As my colleague Mike Mitchell pointed out in a previous blog, there is a lot of talk about the notion of user interface (UI) and user experience (UX) lately. Where enterprise business technology is concerned, source-to-pay technology in particular, this quest for improving the UI/UX today is often considered only in the context of what we can see and feel. I even wrote an entire blog series about this as it related to Google’s influence of material design on our platform.
But part of UI/UX, while counterintuitive, is about improved UI/UX as it relates to what is unseen, or what we don’t need to do now. Perhaps the best way to explain this is by analogy; A few years back, I bought a new car that provided me the benefit of keyless entry and start. By way of the chip in the key, I no longer had to physically unlock the car doors or turn the key to start the car. I could now keep my keys in my pocket or on the dash, and simply hit the start button. This has become so second nature for me, I often forget about it. Now I am only reminded when I get to an older car expecting to to do the same, and then realize I actually physically need the keys to get in and start the car.
Process Automation: Forgotten, but not gone.
The evolution of technology highlights the importance of understanding UI/UX in the context of the “forgotten” by way of improvement through process automation. This will only be accelerated by the development of areas like robotics, machine learning and natural language processing. It is more than likely that many, if not most, of the things we do in source to pay today will be completely changed over the next several iterations of innovation. Not only will this translate into a better experience for users, but more efficiency and lower costs.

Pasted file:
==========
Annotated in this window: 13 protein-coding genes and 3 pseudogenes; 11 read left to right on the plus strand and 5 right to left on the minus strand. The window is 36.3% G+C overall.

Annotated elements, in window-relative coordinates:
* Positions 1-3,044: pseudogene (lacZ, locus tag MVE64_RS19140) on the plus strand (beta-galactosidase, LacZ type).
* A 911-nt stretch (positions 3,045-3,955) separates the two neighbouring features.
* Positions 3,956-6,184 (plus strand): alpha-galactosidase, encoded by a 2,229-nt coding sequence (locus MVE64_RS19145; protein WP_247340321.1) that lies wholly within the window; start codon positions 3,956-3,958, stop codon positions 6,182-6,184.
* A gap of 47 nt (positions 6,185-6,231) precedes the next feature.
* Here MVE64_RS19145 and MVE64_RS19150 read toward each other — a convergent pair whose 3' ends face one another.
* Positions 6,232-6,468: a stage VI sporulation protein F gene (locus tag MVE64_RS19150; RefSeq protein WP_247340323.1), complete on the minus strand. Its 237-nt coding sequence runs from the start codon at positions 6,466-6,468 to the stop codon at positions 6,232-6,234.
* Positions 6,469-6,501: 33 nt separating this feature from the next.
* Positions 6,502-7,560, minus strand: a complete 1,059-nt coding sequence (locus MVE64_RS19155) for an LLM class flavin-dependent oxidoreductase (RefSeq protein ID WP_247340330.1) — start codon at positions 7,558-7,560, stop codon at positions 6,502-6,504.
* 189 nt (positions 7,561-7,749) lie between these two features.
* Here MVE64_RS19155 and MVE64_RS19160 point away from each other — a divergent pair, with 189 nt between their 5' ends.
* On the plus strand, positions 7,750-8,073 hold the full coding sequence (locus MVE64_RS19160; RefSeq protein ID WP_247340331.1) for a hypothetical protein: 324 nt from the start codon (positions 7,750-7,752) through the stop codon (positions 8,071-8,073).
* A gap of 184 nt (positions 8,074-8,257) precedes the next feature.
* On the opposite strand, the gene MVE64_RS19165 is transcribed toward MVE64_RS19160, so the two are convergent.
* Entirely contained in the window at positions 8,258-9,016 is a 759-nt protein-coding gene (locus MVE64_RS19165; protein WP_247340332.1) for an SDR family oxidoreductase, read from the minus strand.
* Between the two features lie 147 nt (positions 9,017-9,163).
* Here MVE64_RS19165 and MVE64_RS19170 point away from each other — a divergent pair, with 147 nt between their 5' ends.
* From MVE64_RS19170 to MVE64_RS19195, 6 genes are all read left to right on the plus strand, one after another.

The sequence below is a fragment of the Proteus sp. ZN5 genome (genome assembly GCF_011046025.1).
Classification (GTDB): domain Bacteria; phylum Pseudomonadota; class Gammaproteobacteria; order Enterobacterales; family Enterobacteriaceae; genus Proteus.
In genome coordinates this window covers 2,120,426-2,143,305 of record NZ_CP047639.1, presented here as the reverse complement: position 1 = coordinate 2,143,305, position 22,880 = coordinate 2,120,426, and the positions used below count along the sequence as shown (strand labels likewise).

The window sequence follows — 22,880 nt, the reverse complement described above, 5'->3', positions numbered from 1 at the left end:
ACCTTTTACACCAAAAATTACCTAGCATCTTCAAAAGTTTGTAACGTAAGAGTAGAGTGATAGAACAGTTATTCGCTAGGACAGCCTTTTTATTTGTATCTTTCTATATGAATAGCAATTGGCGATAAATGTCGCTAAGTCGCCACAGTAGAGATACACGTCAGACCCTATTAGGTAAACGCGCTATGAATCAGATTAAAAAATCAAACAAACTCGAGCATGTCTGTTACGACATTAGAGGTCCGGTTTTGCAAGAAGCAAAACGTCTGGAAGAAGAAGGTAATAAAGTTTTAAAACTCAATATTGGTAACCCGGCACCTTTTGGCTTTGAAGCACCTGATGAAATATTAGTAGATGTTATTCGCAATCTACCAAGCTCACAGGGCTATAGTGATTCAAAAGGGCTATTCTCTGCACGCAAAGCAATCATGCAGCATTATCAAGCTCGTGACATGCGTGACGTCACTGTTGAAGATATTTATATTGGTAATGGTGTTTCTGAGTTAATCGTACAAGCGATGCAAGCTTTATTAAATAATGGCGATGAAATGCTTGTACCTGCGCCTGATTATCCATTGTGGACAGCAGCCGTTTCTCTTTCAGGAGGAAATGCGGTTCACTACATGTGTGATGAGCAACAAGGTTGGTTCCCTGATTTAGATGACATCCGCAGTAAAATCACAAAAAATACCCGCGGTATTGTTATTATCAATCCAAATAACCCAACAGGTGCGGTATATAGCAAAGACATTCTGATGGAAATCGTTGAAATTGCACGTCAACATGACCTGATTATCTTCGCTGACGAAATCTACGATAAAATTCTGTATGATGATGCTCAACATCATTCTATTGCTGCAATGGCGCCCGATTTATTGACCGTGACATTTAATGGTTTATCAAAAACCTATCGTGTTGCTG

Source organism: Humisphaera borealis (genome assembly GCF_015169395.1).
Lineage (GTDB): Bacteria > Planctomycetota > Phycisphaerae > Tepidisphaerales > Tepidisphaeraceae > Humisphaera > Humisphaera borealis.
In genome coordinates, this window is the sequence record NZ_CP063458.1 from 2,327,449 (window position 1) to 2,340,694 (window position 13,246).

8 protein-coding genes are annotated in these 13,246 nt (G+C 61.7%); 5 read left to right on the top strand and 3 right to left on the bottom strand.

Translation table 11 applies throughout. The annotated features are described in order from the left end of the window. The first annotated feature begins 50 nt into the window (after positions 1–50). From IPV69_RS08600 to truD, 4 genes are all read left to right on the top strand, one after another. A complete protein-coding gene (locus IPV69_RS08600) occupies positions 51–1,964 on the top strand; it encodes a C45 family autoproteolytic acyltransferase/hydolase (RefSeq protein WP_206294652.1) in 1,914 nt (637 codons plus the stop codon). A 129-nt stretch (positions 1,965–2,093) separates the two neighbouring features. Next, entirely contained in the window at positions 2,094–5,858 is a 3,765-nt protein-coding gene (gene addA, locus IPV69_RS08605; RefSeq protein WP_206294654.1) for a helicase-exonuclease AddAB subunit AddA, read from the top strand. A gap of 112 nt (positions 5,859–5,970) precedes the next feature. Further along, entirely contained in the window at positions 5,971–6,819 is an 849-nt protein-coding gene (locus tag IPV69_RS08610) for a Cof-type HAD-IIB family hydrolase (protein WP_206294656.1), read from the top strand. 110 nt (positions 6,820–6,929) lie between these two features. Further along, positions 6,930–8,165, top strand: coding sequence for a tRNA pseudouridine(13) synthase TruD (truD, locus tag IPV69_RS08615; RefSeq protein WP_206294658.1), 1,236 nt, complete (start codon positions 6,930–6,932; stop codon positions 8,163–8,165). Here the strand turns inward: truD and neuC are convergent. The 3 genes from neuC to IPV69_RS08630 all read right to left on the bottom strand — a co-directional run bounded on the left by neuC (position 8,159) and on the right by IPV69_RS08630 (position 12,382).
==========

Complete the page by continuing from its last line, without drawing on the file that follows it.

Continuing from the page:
A recent article by McKinsey touches on this and how emerging technologies can add significant savings to source to pay. It is argued in the article that automating source to pay (i.e. the end-to-end value stream that encompasses all the activities required for an organization to obtain and pay for goods and services from other entities) could reduce spend by up to 3.5 percent through improved compliance, control and efficiency. Moreover, the automation opportunity is the highest in the more transactional parts of the process: 88 percent of tasks in placing and receiving orders can be automated; the figure rises to 93 percent in payment processing.
Release 17.3 and next-generation workflows.
While some of the technologies addressed in the McKinsey report are still in their early stages (i.e., robotic process automation, natural language processing), one that we at Determine have been hyper-focused on is smart workflows. That is, the way of easily linking tasks with well-defined handoffs, particularly those with more complex transactional activities. Here are two examples from the latest release of the Determine Cloud Platform: